Father David Driesch always heard the call from God to enter religious life. Through years of learning about various religious orders, and trying to find the right fit, Father Driesch has ultimately found his home with the Norbertine community at Daylesford Abbey. Additionally, he found he was called to another type of ministry — to help others as a volunteer firefighter.
Father David Driesch grew up just west of Pittsburgh, PA. While he always felt the pull towards religious life, Father also felt obligated to care for his parents, so he stayed close to home for much of his life serving as a diocesan priest for the diocese of Pittsburgh. Although he attended Duquesne University, which is run by the Congregation of the Holy Spirit (Spiritans), Father Driesch did not feel called to the Spiritan community. After college, Father Driesch entered the seminary at Saint Vincent’s Archabbey in Latrobe, PA from 1978 to 1982 and became a Catholic priest. But throughout his ministry as a diocesan priest in Pittsburgh, Father continued to feel called to religious life. During his journey through finding his home to fulfill his calling, Father taught Religion served as campus minister and frequently chaperoned dances at Seton-LaSalle High School from 1986-1990. In addition to teaching and his life as a priest, he found his way to becoming a volunteer firefighter. Father’s journey into the world of volunteer fire fighting began with a parishioner who knew Father had his bus driving license. The parishioner knew that the local fire company needed someone to drive the fire engine and began to press Father into volunteer service. Initially, Father politely declined, but the parishioner persisted, showing up at the rectory one day with the application. Father could no longer resist!
Father Driesch began volunteering with the Hopewell Fire Department, which also provided mutual aid to the neighboring town, Aliquippa, PA, a steel mill town outside of Pittsburgh. He attended high school with the fire chief at the department (who would later become the chief in Pittsburgh), though they were a few years apart in school. Father Driesch considers working with this chief one of the most profound experiences in his volunteer firefighter career. He described the chief as a “no-nonsense former Marine.” On one call, the chief pulled him off the fire they were attempting to extinguish to ask him to pray more as he was not currently “praying hard enough.”
Between his life as a diocesan priest and fighting fires, Father Driesch continued to feel a pull towards life in a religious community. He was drawn to a more monastic life. Around 2001, Father began actively looking at Catholic religious orders across the United States. He visited various Benedictine monasteries around the country, but never found the exact fit. However, he did not give up, and continued to explore.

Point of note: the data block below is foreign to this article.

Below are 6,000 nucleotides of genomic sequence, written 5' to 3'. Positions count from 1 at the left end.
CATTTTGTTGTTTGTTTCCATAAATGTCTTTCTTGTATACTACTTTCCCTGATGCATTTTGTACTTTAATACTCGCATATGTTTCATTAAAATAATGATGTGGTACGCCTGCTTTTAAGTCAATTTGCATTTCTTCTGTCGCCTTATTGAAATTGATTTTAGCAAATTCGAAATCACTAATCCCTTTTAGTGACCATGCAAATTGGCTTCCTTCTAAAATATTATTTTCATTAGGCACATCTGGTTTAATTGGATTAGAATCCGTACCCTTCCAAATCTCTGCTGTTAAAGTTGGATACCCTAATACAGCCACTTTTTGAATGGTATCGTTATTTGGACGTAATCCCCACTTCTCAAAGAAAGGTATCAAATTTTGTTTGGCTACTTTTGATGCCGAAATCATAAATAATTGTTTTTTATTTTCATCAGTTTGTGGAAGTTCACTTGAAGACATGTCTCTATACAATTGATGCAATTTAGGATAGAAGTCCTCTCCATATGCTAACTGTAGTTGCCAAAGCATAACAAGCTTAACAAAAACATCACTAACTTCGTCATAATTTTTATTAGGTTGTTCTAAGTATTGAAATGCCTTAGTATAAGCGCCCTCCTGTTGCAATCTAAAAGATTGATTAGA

The Holy Spirit intervened when an opportunity arose to visit Daylesford Abbey. Father Richard Rohr would be speaking at Daylesford Abbey, and Father Driesch decided to make the trek to Chester County, PA. Upon seeing “Daylesford Abbey” on Rohr’s calendar of events, Father Driesch spoke with his parish’s current Youth Minister, another Pittsburgh area native who attended Immaculata University. When talking with her, Father asked if she was familiar with Daylesford. It turns out she was and, for years, had been sharing with Father Dave stories about priests from Daylesford. But he never made the connection!
The rest, of course, is history. Father Driesch found his fit at Daylesford Abbey with the Norbertines. In particular, he was drawn to the fact the Norbertines at the Abbey are Canons Regular. As such, the Norbertine’s are committed to chanting the Divine Office as a community and celebrating the Eucharist and serving the Catholic church in various ministries. Father Driesch resonated with the Norbertines’ common life and common prayer. He saw himself living in community and sharing a life at a common table. Father joined the Abbey in 2012.
Father recently served as the Prior of the Abbey. He also previously said Mass at St. Katherine of Siena parish in Wayne, PA before serving as Prior. Currently, he says Mass at Cabrini University in Wayne, PA. Father has continued his service as a volunteer firefighter! Upon joining the Abbey, Father Driesch met a volunteer firefighter who worked with the Paoli fire department. In their conversation, Father revealed he had experience and a CDL license. He also learned the fire department was looking for a chaplain. Father Driesch was encouraged to join the department, with someone going as far as to bring him an application directly.
He still goes on about 20 or 30 calls each month. He has his own pager and responds to calls as he can to help out. Father Driesch was selected as Firefighter of the Year in 2019.
When asked how he overcomes the fear of fighting fires, Father Driesch said that knowing you have an experienced team behind you, that you are not alone, and you have the support you need. Father Driesch sees a parallel between fighting fires and living life at Daylesford Abbey. Both are built upon relationships and ambition. Both require faith.
Father Driesch is also a self-taught computer programmer. He has written programs used by the Diocese of Pittsburgh, and the Abbey. He also serves on a crisis intervention team in Chester County, ministering to first responders.
As for anyone considering religious life, Father Driesch has some advice to offer. He has certainly been in the shoes of someone looking to fulfill their calling, to live out their vocation exactly as God intended for them. Father would recommend men considering the religious life or a vocation to the priesthood to read and meditate on Psalm 95, particularly this line:
“If today you hear His voice, harden not your hearts.”